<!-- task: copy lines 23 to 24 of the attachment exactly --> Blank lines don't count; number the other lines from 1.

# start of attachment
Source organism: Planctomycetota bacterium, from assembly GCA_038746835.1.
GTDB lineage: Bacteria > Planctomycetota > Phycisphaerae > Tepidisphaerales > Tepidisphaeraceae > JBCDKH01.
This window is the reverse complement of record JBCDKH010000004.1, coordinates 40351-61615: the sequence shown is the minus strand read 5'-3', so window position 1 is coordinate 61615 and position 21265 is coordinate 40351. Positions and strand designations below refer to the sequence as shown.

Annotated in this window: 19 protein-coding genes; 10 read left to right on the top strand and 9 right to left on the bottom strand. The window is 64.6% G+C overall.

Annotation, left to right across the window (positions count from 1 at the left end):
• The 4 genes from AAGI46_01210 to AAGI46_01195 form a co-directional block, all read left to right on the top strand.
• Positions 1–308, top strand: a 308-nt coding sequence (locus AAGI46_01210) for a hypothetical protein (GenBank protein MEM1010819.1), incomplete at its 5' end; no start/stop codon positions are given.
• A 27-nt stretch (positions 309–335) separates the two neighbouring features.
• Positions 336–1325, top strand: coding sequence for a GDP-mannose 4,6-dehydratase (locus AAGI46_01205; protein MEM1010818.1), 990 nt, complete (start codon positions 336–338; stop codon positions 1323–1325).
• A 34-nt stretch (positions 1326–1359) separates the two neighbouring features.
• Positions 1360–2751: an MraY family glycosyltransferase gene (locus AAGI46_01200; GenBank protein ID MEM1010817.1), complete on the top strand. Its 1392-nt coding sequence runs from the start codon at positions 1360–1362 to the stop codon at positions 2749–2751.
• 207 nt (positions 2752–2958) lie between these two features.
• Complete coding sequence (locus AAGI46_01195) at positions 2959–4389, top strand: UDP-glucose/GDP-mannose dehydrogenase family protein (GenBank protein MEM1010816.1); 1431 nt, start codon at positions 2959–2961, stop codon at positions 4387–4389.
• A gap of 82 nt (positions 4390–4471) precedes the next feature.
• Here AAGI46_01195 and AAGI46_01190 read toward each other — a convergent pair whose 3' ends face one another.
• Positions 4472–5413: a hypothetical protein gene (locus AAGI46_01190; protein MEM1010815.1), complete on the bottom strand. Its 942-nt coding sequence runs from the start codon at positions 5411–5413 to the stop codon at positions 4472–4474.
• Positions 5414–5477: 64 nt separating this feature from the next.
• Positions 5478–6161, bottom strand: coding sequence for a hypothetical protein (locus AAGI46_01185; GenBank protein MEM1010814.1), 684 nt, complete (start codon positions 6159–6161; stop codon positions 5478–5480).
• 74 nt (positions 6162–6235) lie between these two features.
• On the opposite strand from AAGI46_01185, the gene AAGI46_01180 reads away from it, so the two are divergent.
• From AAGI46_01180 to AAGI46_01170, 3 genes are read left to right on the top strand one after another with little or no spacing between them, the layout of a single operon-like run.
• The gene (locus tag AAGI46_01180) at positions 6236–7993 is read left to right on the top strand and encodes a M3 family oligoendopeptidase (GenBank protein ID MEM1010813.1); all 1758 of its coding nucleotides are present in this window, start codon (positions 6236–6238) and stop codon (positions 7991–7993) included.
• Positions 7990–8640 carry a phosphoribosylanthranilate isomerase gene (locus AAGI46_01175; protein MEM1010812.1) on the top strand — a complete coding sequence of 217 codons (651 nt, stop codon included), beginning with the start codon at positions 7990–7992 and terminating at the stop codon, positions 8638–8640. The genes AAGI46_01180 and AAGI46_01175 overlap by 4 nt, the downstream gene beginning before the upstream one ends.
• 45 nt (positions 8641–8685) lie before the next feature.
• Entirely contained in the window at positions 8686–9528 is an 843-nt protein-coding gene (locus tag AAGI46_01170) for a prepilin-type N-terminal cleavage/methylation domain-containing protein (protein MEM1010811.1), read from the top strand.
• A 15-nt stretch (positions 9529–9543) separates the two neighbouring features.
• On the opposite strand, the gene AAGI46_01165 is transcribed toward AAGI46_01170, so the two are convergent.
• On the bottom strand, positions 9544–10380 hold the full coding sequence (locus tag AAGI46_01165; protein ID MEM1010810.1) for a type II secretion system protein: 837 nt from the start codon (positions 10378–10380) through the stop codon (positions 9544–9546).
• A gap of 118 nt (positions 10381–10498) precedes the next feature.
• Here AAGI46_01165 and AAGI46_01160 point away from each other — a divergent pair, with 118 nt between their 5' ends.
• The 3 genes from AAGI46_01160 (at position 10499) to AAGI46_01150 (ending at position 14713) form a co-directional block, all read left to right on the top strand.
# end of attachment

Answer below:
• Positions 7990–8640 carry a phosphoribosylanthranilate isomerase gene (locus AAGI46_01175; protein MEM1010812.1) on the top strand — a complete coding sequence of 217 codons (651 nt, stop codon included), beginning with the start codon at positions 7990–7992 and terminating at the stop codon, positions 8638–8640. The genes AAGI46_01180 and AAGI46_01175 overlap by 4 nt, the downstream gene beginning before the upstream one ends.
• 45 nt (positions 8641–8685) lie before the next feature.